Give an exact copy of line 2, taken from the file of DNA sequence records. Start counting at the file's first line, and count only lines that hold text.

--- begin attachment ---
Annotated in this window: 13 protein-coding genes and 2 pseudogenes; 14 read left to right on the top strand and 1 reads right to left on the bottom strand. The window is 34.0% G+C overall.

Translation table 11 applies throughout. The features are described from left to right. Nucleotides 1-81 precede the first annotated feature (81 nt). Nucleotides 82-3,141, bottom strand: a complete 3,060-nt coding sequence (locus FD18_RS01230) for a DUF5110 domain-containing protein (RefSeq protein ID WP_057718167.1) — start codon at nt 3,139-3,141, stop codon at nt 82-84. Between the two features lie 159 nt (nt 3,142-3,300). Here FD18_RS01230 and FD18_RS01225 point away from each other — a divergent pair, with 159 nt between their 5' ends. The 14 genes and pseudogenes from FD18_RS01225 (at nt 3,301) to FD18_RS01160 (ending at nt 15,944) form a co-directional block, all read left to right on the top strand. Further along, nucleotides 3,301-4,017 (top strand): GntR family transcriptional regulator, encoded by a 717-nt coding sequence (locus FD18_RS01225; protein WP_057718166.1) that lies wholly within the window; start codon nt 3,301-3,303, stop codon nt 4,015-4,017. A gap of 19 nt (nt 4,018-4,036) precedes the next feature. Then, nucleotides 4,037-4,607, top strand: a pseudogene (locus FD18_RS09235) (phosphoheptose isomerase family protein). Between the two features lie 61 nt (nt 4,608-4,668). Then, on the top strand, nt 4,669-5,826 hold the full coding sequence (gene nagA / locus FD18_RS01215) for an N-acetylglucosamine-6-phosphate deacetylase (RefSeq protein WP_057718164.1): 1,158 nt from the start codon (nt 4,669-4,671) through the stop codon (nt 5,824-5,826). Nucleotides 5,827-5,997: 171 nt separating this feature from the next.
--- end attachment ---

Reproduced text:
Translation table 11 applies throughout. The features are described from left to right. Nucleotides 1-81 precede the first annotated feature (81 nt). Nucleotides 82-3,141, bottom strand: a complete 3,060-nt coding sequence (locus FD18_RS01230) for a DUF5110 domain-containing protein (RefSeq protein ID WP_057718167.1) — start codon at nt 3,139-3,141, stop codon at nt 82-84. Between the two features lie 159 nt (nt 3,142-3,300). Here FD18_RS01230 and FD18_RS01225 point away from each other — a divergent pair, with 159 nt between their 5' ends. The 14 genes and pseudogenes from FD18_RS01225 (at nt 3,301) to FD18_RS01160 (ending at nt 15,944) form a co-directional block, all read left to right on the top strand. Further along, nucleotides 3,301-4,017 (top strand): GntR family transcriptional regulator, encoded by a 717-nt coding sequence (locus FD18_RS01225; protein WP_057718166.1) that lies wholly within the window; start codon nt 3,301-3,303, stop codon nt 4,015-4,017. A gap of 19 nt (nt 4,018-4,036) precedes the next feature. Then, nucleotides 4,037-4,607, top strand: a pseudogene (locus FD18_RS09235) (phosphoheptose isomerase family protein). Between the two features lie 61 nt (nt 4,608-4,668). Then, on the top strand, nt 4,669-5,826 hold the full coding sequence (gene nagA / locus FD18_RS01215) for an N-acetylglucosamine-6-phosphate deacetylase (RefSeq protein WP_057718164.1): 1,158 nt from the start codon (nt 4,669-4,671) through the stop codon (nt 5,824-5,826). Nucleotides 5,827-5,997: 171 nt separating this feature from the next.